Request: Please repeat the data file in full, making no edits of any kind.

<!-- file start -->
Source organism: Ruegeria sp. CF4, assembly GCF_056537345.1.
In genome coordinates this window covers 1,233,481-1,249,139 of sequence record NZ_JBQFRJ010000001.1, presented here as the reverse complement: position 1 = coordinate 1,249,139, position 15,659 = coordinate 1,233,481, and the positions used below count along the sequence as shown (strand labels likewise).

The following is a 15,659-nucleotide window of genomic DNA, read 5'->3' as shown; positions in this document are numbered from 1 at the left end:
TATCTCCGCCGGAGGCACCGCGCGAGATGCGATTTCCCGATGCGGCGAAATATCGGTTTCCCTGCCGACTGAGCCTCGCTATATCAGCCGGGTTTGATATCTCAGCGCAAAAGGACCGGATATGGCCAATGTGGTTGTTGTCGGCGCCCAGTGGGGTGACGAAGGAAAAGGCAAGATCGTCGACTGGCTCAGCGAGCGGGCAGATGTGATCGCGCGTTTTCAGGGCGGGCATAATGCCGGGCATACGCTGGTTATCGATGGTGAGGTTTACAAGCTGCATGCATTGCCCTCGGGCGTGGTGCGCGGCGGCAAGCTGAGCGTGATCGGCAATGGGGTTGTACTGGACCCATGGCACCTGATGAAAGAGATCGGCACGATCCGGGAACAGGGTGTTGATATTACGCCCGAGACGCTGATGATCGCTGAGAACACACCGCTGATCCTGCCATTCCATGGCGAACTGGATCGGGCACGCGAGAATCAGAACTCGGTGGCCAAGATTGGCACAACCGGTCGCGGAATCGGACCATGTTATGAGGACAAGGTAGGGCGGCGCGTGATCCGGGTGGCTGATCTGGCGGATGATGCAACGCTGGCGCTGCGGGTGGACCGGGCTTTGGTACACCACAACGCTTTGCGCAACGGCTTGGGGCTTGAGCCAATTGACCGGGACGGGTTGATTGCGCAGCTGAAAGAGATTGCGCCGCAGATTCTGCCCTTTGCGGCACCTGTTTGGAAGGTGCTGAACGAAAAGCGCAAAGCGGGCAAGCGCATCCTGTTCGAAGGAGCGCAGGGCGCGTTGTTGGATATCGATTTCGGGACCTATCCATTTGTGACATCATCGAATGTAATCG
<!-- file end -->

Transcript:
Source organism: Ruegeria sp. CF4, assembly GCF_056537345.1.
In genome coordinates this window covers 1,233,481-1,249,139 of sequence record NZ_JBQFRJ010000001.1, presented here as the reverse complement: position 1 = coordinate 1,249,139, position 15,659 = coordinate 1,233,481, and the positions used below count along the sequence as shown (strand labels likewise).

The following is a 15,659-nucleotide window of genomic DNA, read 5'->3' as shown; positions in this document are numbered from 1 at the left end:
TATCTCCGCCGGAGGCACCGCGCGAGATGCGATTTCCCGATGCGGCGAAATATCGGTTTCCCTGCCGACTGAGCCTCGCTATATCAGCCGGGTTTGATATCTCAGCGCAAAAGGACCGGATATGGCCAATGTGGTTGTTGTCGGCGCCCAGTGGGGTGACGAAGGAAAAGGCAAGATCGTCGACTGGCTCAGCGAGCGGGCAGATGTGATCGCGCGTTTTCAGGGCGGGCATAATGCCGGGCATACGCTGGTTATCGATGGTGAGGTTTACAAGCTGCATGCATTGCCCTCGGGCGTGGTGCGCGGCGGCAAGCTGAGCGTGATCGGCAATGGGGTTGTACTGGACCCATGGCACCTGATGAAAGAGATCGGCACGATCCGGGAACAGGGTGTTGATATTACGCCCGAGACGCTGATGATCGCTGAGAACACACCGCTGATCCTGCCATTCCATGGCGAACTGGATCGGGCACGCGAGAATCAGAACTCGGTGGCCAAGATTGGCACAACCGGTCGCGGAATCGGACCATGTTATGAGGACAAGGTAGGGCGGCGCGTGATCCGGGTGGCTGATCTGGCGGATGATGCAACGCTGGCGCTGCGGGTGGACCGGGCTTTGGTACACCACAACGCTTTGCGCAACGGCTTGGGGCTTGAGCCAATTGACCGGGACGGGTTGATTGCGCAGCTGAAAGAGATTGCGCCGCAGATTCTGCCCTTTGCGGCACCTGTTTGGAAGGTGCTGAACGAAAAGCGCAAAGCGGGCAAGCGCATCCTGTTCGAAGGAGCGCAGGGCGCGTTGTTGGATATCGATTTCGGGACCTATCCATTTGTGACATCATCGAATGTAATCG